Lighting with Occupancy and Vacancy Sensors

Occupancy-based lighting is driving energy efficiencies today, besides drastically improving convenience.Wired or wireless, it plays a key role in achieving cost effectiveness, especially, in locations that are intermittently used like stairwells, breakrooms, conference rooms, restrooms, etc. Additionally, with the rise of telecommuting, offices today are increasingly becoming intermittent paving path for more occupancy sensing technology-penetration. Similarly, classrooms, laboratories, warehouses, parking garages, and parking lots are all locations that stand to benefit from occupancy-based lighting. Occupancy lighting functions with the help of motion sensors that detect occupancy status or vacancy status of a location. Based on sensing capability, they are classified mainly into two; occupancy sensors and vacancy sensors.

Occupancy sensor are designed to detect people presence when they enter or leave a space. When a motion is detected, the sensors send signals to the control unit which processes these signals to increase or decrease power supply to light fixtures. Thereby, based on the presence, occupancy sensors automate switching ON/OFF of lights. These sensor-driven lighting systems can immensely save energy in commercial applications that deal with larger areas and people.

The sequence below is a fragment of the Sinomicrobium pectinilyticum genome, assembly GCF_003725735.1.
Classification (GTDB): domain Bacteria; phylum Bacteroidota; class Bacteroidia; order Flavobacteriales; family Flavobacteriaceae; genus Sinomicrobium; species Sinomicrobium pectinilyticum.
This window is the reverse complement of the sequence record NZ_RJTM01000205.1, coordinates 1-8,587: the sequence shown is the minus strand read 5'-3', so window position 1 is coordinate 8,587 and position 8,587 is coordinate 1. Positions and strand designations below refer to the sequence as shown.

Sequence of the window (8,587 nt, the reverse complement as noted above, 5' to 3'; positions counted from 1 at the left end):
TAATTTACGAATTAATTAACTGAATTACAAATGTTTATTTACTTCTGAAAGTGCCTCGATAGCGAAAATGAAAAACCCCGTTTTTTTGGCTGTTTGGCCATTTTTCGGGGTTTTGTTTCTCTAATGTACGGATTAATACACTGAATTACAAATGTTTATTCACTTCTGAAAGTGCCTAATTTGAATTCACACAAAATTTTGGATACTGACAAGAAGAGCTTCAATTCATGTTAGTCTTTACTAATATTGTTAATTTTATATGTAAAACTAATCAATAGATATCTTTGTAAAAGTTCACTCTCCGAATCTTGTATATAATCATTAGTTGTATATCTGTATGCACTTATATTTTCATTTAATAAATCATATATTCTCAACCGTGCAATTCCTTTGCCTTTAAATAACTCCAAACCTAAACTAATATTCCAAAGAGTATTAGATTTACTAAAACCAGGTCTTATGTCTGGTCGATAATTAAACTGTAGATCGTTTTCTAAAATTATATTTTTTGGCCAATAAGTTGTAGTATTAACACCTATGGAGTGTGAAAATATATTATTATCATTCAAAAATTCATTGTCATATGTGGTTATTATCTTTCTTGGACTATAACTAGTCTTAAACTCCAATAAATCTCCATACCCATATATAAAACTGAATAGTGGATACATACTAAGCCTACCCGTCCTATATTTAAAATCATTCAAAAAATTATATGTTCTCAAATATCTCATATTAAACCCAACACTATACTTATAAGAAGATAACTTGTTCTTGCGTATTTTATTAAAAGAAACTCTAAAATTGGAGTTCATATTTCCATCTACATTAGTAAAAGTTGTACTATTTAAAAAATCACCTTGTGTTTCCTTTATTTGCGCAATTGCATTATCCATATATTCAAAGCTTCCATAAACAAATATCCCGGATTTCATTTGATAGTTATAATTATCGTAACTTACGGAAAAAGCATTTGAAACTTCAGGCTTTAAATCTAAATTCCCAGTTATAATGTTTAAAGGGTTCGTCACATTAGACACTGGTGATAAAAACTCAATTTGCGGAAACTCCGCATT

Among the various types, passive infrared (IR) sensors are commonly used that sense heat to send electrical signals, which then, turn on lights. They employ pyro electric sensors that detect levels of infrared radiation and a lens to detect the sensing range.

The sensor has two slots made of IR sensitive materials that detect the same amount of IR when idle. When a warm body like a human or animal passes to interfere the first half, a positive differential change is caused between the two halves of the PIR sensor. On the contrary, a negative differential change is triggered when the second half is interfered, when warm bodies leave. These respective changes are detected to turn on or off lights.

Vacancy sensors on the other hand only switches OFF light, provided, the space is detected to be vacant or no motion is detected. This means that the lights must be manually turned ON by the occupant while entering the space. Vacancy sensors save more energy, than occupancy sensing systems, as lights glow only when intentionally turned on, even when a motion is detected, and turns off immediately if vacant. It gives the occupant a choice of whether or not to turn on the lights based on need. This is crucial in saving energy. For example, if there is enough daylight entering the room, the occupant can choose not to turn on the lights at all unlike in occupancy sensing where lights turn on automatically regardless of how much ever daylight enters the room.


Occupancy/Vacancy sensors can be deployed in the following spaces given below

Occupancy/Vacancy Sensor Vacancy Sensor
Stairways Conference Halls
Lobbies Private Office Space
Private Office Space
Open Office Space
Motion sensors from WiSilica

WiSilica’s new-age sensors namely WXD2CPLR and WXD2CPLC can help enterprises immensely reduce energy consumption and contribute towards green building initiatives. Further, the data generated through our occupancy sensors give insights into most utilized space. This information can be used to streamline energy usage, improve area specific services, and calculate the energy that can be saved. Over the years, we have helped many tier 1 companies from across the world achieve various energy rebates and titles and is evolving to meet scaling industry demands more efficiently.

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